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Generator inside a class prevent __del__ ??

Hi,

I run across this problem, and couldn't find any solution (python 2.2.2)
:

Code :
===========
from __future__ import generators
class titi: def __init__(self):
print "init"
def __del__(self):
print "del"
def Gen(self):
yield 1
c = titi() init c = [] del
==============
Here, everything is normal...
But creating a generator :

Code :
===========
class toto: def __init__(self):
print "init"
self.Coroutine = self.Gen()
def __del__(self):
print "del"
def Gen(self):
yield 1
a = toto() init c = []

<--- Nothing there !!!
==============

I can't understand why the destructor is not called when a generator is
created, and what I should do to have a "correct" behavior.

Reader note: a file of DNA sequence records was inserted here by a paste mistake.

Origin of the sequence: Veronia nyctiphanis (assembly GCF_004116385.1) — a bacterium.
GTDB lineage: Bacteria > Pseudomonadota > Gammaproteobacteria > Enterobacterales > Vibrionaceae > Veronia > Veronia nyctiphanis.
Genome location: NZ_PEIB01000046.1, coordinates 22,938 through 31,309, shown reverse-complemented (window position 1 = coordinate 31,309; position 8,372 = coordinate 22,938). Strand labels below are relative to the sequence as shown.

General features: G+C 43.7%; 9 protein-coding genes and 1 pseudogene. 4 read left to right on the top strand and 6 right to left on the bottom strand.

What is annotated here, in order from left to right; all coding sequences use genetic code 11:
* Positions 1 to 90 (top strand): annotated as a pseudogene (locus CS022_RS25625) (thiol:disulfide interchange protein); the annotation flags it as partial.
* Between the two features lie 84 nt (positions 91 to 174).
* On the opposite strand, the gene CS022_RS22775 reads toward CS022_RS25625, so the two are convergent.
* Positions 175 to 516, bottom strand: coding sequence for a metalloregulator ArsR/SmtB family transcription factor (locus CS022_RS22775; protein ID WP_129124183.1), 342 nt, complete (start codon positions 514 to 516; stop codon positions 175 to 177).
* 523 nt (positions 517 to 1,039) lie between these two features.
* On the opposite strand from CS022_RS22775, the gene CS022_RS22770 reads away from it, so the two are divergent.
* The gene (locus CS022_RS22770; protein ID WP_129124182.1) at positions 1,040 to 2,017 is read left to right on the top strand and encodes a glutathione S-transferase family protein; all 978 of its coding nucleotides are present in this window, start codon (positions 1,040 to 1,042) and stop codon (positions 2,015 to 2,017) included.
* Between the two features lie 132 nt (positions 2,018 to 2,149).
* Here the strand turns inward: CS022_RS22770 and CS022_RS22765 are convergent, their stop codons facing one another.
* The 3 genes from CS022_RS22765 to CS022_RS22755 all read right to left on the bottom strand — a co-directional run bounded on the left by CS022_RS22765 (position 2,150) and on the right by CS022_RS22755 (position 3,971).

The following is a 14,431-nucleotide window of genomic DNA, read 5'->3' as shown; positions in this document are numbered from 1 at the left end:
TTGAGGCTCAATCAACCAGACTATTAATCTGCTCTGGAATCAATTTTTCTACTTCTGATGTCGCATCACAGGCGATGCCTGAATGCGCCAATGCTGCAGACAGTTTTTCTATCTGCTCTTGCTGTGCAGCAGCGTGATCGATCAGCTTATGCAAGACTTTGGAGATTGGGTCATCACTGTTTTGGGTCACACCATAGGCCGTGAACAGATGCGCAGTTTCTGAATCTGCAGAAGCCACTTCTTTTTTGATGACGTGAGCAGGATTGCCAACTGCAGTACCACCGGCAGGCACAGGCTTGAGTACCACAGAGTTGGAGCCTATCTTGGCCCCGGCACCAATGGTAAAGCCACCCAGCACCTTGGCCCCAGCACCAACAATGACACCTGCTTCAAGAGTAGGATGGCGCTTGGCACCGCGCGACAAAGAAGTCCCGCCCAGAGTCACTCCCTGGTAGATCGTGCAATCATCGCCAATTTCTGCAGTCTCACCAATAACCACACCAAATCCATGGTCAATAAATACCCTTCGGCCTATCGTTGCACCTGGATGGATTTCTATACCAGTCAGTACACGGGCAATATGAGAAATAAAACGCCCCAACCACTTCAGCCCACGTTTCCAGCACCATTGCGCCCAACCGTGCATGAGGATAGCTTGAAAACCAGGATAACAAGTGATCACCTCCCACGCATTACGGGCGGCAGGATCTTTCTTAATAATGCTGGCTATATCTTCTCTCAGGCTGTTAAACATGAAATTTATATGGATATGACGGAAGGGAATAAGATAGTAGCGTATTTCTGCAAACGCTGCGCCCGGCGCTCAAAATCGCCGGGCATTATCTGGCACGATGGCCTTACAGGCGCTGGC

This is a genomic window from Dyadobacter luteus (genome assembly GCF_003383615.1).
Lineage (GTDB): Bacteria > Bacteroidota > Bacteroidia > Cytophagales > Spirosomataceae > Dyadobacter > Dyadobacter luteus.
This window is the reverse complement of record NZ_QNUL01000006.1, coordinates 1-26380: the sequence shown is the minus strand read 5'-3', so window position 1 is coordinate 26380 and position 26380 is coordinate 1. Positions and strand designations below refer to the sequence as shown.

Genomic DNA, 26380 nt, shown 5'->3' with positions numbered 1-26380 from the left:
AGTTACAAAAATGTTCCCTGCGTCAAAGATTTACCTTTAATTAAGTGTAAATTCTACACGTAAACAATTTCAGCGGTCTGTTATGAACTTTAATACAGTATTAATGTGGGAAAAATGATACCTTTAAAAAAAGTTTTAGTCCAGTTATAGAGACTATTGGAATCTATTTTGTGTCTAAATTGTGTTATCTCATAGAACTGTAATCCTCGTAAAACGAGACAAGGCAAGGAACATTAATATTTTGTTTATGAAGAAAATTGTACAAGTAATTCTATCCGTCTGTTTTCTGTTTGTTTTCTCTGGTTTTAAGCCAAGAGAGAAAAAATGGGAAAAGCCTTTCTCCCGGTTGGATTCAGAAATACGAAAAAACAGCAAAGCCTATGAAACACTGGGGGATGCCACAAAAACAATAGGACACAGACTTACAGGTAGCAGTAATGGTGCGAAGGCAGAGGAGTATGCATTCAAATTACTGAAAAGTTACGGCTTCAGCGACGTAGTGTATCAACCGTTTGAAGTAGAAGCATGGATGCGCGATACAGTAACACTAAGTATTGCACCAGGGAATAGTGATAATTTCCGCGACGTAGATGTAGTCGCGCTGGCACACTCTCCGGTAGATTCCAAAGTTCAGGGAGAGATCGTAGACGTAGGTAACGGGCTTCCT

(perhaps I missed something obvious, but I can't find it )
Thank you for any help,

Emmanuel


Jul 18 '05
13 2048
On Thu, Apr 22, 2004 at 01:26:18AM +0200, Emmanuel wrote:


Andrew Bennetts a écrit :
On Wed, Apr 21, 2004 at 02:53:33PM +0200, Emmanuel wrote:

Trouble is, I _would_ like not to care about the lifetime of the object, and I
don't know where it will be destroyed.
Then don't use __del__. Python can and will automatically collect cycles
when the objects *don't* define __del__ methods.

Out of curiousity, why are you defining __del__ anyway?

-Andrew.


I don't want to use __del__, but I suspected I had an issue with the destruction of
my objects, and used a log in __del__ to monitor the destruction.


Except that __del__ affects how they are destructed :)

Weakrefs are probably a better choice for this, as they don't interfere with
the lifecycle of the object you're interested in, unlike __del__.
But defining __del__ has also a lot of valuable utilisation, or so I think...


It's only very very rarely useful, in my experience. Again, weakrefs are
probably more useful for what you have in mind.

-Andrew.
Jul 18 '05 #11